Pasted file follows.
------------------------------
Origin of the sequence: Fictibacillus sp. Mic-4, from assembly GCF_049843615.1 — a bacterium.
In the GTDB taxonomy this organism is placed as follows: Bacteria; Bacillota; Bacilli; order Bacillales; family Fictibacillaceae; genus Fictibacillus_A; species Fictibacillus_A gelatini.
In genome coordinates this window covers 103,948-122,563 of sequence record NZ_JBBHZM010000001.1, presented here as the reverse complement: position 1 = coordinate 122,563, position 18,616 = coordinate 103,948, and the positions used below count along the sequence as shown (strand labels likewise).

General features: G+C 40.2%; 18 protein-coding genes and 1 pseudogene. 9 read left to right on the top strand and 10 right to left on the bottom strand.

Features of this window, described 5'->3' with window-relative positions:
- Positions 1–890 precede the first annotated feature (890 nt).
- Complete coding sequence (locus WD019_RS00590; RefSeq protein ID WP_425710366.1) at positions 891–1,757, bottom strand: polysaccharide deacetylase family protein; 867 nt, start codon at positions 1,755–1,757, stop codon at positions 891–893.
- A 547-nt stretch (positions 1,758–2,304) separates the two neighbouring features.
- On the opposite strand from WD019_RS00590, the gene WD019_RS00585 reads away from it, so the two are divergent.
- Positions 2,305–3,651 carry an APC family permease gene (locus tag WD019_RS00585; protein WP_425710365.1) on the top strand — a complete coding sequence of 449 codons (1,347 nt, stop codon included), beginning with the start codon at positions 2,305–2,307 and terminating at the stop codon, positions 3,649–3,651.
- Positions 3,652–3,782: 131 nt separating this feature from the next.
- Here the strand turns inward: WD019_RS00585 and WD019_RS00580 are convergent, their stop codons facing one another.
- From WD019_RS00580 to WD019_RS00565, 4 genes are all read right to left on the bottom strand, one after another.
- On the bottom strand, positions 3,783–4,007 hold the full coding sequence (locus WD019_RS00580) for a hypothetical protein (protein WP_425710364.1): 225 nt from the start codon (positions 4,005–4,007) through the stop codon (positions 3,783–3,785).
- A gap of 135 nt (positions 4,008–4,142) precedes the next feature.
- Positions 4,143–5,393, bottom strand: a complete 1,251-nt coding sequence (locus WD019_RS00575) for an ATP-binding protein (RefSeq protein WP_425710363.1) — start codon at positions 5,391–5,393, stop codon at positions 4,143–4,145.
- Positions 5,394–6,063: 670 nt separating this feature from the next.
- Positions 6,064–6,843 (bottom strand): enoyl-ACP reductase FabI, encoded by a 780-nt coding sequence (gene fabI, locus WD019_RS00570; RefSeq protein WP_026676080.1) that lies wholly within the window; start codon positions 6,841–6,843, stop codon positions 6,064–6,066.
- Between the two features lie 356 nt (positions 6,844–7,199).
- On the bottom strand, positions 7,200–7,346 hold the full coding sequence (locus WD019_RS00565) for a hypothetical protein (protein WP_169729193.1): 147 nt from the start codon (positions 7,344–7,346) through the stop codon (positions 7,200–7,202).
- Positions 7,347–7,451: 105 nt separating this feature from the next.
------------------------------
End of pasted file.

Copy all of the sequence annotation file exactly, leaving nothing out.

Origin of the sequence: Fictibacillus sp. Mic-4, from assembly GCF_049843615.1 — a bacterium.
In the GTDB taxonomy this organism is placed as follows: Bacteria; Bacillota; Bacilli; order Bacillales; family Fictibacillaceae; genus Fictibacillus_A; species Fictibacillus_A gelatini.
In genome coordinates this window covers 103,948-122,563 of sequence record NZ_JBBHZM010000001.1, presented here as the reverse complement: position 1 = coordinate 122,563, position 18,616 = coordinate 103,948, and the positions used below count along the sequence as shown (strand labels likewise).

General features: G+C 40.2%; 18 protein-coding genes and 1 pseudogene. 9 read left to right on the top strand and 10 right to left on the bottom strand.

Features of this window, described 5'->3' with window-relative positions:
- Positions 1–890 precede the first annotated feature (890 nt).
- Complete coding sequence (locus WD019_RS00590; RefSeq protein ID WP_425710366.1) at positions 891–1,757, bottom strand: polysaccharide deacetylase family protein; 867 nt, start codon at positions 1,755–1,757, stop codon at positions 891–893.
- A 547-nt stretch (positions 1,758–2,304) separates the two neighbouring features.
- On the opposite strand from WD019_RS00590, the gene WD019_RS00585 reads away from it, so the two are divergent.
- Positions 2,305–3,651 carry an APC family permease gene (locus tag WD019_RS00585; protein WP_425710365.1) on the top strand — a complete coding sequence of 449 codons (1,347 nt, stop codon included), beginning with the start codon at positions 2,305–2,307 and terminating at the stop codon, positions 3,649–3,651.
- Positions 3,652–3,782: 131 nt separating this feature from the next.
- Here the strand turns inward: WD019_RS00585 and WD019_RS00580 are convergent, their stop codons facing one another.
- From WD019_RS00580 to WD019_RS00565, 4 genes are all read right to left on the bottom strand, one after another.
- On the bottom strand, positions 3,783–4,007 hold the full coding sequence (locus WD019_RS00580) for a hypothetical protein (protein WP_425710364.1): 225 nt from the start codon (positions 4,005–4,007) through the stop codon (positions 3,783–3,785).
- A gap of 135 nt (positions 4,008–4,142) precedes the next feature.
- Positions 4,143–5,393, bottom strand: a complete 1,251-nt coding sequence (locus WD019_RS00575) for an ATP-binding protein (RefSeq protein WP_425710363.1) — start codon at positions 5,391–5,393, stop codon at positions 4,143–4,145.
- Positions 5,394–6,063: 670 nt separating this feature from the next.
- Positions 6,064–6,843 (bottom strand): enoyl-ACP reductase FabI, encoded by a 780-nt coding sequence (gene fabI, locus WD019_RS00570; RefSeq protein WP_026676080.1) that lies wholly within the window; start codon positions 6,841–6,843, stop codon positions 6,064–6,066.
- Between the two features lie 356 nt (positions 6,844–7,199).
- On the bottom strand, positions 7,200–7,346 hold the full coding sequence (locus WD019_RS00565) for a hypothetical protein (protein WP_169729193.1): 147 nt from the start codon (positions 7,344–7,346) through the stop codon (positions 7,200–7,202).
- Positions 7,347–7,451: 105 nt separating this feature from the next.